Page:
Prof. Chris Lee (University of British Columbia, Vancouver) acted as ZKS Visiting Professor in the summer term 2023. Chris Lee is Associate Professor in the Department of English Language and Literatures and Director of the Asian Canadian and Asian Migration Studies Program at the University of British Columbia. He is the author of The Semblance of Identity: Aesthetic Mediation in Asian American Literature (Stanford University Press, 2012), which received the literary criticism book award from the Association for Asian American Studies, and a co-editor (with Maia Joseph, Christine Kim, and Larissa Lai) of Tracing the Lines: Reflections on Cultural Politics in Honour of Roy Miki (Talonbooks, 2013). He has edited special issues of Canadian Literature (with Christine Kim) and Asian Diasporic Visual Cultures and the Americas (with Glenn Deer and Marissa Largo) on Asian Canadian cultural studies, and he recently co-edited a special issue of American Quarterly (with Melani McAlister) titled “From Anarchy to Chaos: Generations of Empire.” His current research focuses on historical narratives of Chinese migration to Canada, racial capitalism and Asian migrations, histories of Asian Canadian cultural activism, and diaspora Chinese literary thought during the Cold War. He received a Killam Research Prize in 2015.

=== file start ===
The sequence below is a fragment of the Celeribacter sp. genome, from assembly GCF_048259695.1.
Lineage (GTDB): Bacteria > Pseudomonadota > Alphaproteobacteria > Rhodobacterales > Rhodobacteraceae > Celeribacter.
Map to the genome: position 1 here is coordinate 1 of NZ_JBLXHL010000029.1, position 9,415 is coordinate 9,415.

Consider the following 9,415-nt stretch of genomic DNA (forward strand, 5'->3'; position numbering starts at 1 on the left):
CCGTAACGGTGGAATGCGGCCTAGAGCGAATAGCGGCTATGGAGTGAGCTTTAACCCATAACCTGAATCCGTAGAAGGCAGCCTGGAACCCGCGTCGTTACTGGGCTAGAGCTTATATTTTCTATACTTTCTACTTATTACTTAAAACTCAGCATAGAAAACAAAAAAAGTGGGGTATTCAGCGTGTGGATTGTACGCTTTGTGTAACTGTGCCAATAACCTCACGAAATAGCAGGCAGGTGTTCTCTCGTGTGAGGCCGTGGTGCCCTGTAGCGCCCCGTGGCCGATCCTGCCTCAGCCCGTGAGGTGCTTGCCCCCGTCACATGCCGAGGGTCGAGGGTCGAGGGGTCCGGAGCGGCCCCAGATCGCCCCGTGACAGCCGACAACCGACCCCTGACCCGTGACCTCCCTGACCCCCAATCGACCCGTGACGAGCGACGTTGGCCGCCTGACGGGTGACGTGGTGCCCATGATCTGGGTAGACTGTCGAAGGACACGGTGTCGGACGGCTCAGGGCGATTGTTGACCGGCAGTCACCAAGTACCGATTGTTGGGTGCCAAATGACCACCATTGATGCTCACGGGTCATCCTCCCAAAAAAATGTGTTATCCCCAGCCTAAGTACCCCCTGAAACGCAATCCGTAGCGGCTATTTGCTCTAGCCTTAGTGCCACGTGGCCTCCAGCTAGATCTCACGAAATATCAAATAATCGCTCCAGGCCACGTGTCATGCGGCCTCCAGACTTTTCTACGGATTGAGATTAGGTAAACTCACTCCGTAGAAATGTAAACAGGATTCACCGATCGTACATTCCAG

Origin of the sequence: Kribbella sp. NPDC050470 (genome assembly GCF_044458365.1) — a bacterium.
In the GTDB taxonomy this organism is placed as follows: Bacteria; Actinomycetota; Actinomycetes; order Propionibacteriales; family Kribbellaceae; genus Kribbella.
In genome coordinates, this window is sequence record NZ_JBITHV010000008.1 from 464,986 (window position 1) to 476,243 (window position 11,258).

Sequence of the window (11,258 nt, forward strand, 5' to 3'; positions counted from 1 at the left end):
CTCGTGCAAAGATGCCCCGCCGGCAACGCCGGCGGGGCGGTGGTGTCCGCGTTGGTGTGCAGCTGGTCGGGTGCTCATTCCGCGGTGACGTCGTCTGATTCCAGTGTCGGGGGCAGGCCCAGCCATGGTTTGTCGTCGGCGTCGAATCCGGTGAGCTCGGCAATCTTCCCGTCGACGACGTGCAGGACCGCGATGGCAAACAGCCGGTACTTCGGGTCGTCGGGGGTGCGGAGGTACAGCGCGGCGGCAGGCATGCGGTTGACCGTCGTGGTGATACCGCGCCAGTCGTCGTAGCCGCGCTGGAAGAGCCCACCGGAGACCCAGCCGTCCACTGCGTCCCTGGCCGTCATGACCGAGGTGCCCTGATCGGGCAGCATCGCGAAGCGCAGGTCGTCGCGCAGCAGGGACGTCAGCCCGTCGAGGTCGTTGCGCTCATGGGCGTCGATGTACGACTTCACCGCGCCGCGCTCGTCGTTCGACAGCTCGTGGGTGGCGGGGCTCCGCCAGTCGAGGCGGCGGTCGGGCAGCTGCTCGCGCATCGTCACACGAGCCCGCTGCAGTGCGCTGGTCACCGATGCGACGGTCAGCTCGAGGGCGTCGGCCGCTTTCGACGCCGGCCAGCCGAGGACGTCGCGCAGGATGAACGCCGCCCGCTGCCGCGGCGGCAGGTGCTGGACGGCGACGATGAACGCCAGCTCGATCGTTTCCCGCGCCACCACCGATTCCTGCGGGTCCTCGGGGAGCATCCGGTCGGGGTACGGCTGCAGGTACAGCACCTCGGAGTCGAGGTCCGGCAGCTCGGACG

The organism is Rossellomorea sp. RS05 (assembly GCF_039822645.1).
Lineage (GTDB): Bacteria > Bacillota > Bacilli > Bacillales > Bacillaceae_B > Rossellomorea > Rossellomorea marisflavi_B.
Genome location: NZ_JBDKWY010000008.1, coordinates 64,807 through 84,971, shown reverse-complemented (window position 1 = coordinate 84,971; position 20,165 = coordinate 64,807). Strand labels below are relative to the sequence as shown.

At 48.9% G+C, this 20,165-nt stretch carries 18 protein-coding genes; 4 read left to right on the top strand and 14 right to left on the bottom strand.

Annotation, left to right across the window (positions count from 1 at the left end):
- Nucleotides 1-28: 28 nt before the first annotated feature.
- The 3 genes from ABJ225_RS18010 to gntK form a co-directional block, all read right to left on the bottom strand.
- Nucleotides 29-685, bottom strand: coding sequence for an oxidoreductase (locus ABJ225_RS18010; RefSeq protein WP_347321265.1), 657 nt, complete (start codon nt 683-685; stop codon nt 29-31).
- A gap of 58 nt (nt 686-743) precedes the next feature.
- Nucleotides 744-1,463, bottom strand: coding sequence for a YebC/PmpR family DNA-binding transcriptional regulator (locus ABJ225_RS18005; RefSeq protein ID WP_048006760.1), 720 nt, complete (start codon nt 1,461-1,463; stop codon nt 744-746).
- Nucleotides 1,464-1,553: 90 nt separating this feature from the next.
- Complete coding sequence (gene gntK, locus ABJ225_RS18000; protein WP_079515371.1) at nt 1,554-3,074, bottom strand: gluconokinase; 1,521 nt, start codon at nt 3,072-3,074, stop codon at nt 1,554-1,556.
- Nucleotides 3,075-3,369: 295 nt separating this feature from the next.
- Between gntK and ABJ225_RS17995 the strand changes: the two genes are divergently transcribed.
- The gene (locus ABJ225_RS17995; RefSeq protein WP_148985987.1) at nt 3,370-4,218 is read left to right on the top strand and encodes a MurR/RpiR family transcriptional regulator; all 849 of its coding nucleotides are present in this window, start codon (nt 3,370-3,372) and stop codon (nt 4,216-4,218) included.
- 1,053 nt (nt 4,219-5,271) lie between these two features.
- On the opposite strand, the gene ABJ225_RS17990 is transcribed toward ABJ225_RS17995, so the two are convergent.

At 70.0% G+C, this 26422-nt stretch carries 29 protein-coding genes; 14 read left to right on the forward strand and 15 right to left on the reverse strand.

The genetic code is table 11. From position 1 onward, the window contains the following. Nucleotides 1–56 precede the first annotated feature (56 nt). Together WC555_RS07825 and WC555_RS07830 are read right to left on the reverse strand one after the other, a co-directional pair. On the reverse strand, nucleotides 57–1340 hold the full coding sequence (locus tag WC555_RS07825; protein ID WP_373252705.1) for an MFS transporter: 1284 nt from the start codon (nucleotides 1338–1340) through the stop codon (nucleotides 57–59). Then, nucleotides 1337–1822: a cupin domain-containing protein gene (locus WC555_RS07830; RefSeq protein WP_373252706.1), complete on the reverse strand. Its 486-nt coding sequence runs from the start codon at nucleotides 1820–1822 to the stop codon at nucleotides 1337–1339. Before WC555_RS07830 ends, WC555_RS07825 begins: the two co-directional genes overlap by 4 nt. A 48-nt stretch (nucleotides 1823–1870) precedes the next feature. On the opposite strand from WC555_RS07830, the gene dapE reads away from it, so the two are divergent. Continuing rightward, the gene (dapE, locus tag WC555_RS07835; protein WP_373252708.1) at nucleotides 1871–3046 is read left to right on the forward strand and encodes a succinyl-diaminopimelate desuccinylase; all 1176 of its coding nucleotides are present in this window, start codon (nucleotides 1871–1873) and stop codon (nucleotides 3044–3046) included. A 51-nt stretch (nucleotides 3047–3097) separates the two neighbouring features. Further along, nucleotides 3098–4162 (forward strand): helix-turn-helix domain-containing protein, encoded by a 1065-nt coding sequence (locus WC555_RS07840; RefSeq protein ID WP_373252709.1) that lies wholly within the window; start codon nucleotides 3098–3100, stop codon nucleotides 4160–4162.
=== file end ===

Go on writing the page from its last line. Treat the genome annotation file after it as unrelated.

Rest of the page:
Prof. Lee offered two seminars for master students of English:
- Narrating Asian Families in North America (LIT 801 / ELM 301 / NAS 301 / NAS 302)
This course examined how Asian families in Canada and the United States have been portrayed in literature, film, media, and cultural criticism. We looked at how families were affected by racist immigration legislation in effect from roughly the mid-19th century to the mid-20th century. We considered how mid-century immigration reforms altered the conditions of family life and concluded by considering alternative formations of kinship such as adoption and queer kinship.
- Asian Canadian Literature and Culture (LIT 801 / ELM 402 / NAS 402 / NAS 403)
(together with Prof. Ralf Hertel)
This seminar proposed to explore the field of Asian Canadian Literature and Culture by a close reading of selected texts, such as Wayson Choy’s The Jade Peony and short stories by Madeleine Thien and others. In addition, we asked how Asian Canadian culture manifests itself in other media, for instance in TV series such as Kim’s Convenience.